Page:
The Washington Times
September 23, 2004

Facts and Values at Odds

By Amy Doolittle

Religious views are unfairly excluded from public discussion in contemporary American culture, Nancy Pearcey argues in her new book Total Truth: Liberating Christianity from Its Cultural Captivity.

Mrs. Pearcey, the Francis A. Schaeffer scholar at the World Journalism Institute, has co-authored several books, including How Now Shall We Live?with Chuck Colson and Harold Fickett.

The following are excerpts from an interview with Mrs. Pearcey.

Q: You talk about how our society applies a "fact/value split" to the concept of truth. Can you explain what that means?
A: Every group that wants to have an impact on society talks about how to strategize ways to get past the gatekeepers. But what most people don't realize is that the most powerful gatekeeper is in the realm of ideas: It's the dominant definition of truth. Whatever position you are trying to advance, if it doesn't fit the definition of a genuine truth claim, it will be filtered out before any real consideration of its merits.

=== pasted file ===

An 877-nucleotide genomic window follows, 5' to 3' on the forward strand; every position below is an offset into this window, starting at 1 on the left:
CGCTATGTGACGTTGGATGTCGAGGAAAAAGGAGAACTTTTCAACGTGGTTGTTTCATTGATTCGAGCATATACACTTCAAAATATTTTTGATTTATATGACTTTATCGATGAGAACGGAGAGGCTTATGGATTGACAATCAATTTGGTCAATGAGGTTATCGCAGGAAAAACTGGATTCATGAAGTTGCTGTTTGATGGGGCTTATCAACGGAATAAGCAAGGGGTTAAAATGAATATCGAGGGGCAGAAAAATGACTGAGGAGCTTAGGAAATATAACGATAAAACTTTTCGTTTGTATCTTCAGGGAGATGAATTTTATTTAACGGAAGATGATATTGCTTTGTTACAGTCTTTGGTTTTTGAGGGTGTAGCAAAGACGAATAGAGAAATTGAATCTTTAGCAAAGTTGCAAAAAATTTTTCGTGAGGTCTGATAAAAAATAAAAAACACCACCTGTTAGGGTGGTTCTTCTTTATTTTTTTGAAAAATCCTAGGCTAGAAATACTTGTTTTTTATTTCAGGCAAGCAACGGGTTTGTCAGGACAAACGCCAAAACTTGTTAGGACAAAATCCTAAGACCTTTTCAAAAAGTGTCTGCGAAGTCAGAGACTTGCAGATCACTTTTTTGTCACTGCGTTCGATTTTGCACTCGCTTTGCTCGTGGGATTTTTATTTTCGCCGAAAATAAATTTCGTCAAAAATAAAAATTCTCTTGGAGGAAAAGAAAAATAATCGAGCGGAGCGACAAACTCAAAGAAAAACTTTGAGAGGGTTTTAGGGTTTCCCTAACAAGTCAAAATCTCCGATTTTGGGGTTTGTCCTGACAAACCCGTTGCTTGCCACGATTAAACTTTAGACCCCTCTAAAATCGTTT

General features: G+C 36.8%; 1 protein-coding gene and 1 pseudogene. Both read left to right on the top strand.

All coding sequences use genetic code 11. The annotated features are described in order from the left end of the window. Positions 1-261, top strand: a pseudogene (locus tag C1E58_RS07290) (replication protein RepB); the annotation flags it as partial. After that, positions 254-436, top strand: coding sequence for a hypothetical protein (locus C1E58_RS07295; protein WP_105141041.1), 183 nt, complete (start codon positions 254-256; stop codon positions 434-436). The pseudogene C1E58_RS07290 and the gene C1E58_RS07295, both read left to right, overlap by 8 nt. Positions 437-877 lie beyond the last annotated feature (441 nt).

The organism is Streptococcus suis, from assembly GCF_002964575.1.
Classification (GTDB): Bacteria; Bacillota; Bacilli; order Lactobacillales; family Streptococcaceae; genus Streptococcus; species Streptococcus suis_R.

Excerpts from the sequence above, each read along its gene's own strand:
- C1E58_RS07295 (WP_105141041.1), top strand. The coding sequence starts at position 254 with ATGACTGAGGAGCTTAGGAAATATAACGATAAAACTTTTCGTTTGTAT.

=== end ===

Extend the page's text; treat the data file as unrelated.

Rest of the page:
And what is the dominant definition of truth today? It is what philosophers call the fact/value split. This is the idea that certain things that were traditionally thought to be a matter of truth — like religion and morality and ethics — are actually only personal "values," and that real truth comes only from scientific and empirical investigation. This explains why, when religious conservatives try to advance a position in the public square, it is dismissed out of hand.

Q: Do we see this split in American politics and the current presidential campaign?
A: It lies at the heart of much of the campaign rhetoric we're hearing. For example, at the Democratic National Convention, Ron Reagan, son of the former president, said that people who oppose embryonic stem-cell research are "well-meaning and sincere" and they "are entitled to" their belief. But, he said, they have to realize that it is nothing more than that — "an article of faith" — and that their "theology" must not be allowed to stand in the way of science. In other words, religion is treated as an illusory belief that can be tolerated so long as it is strictly contained in the private sphere.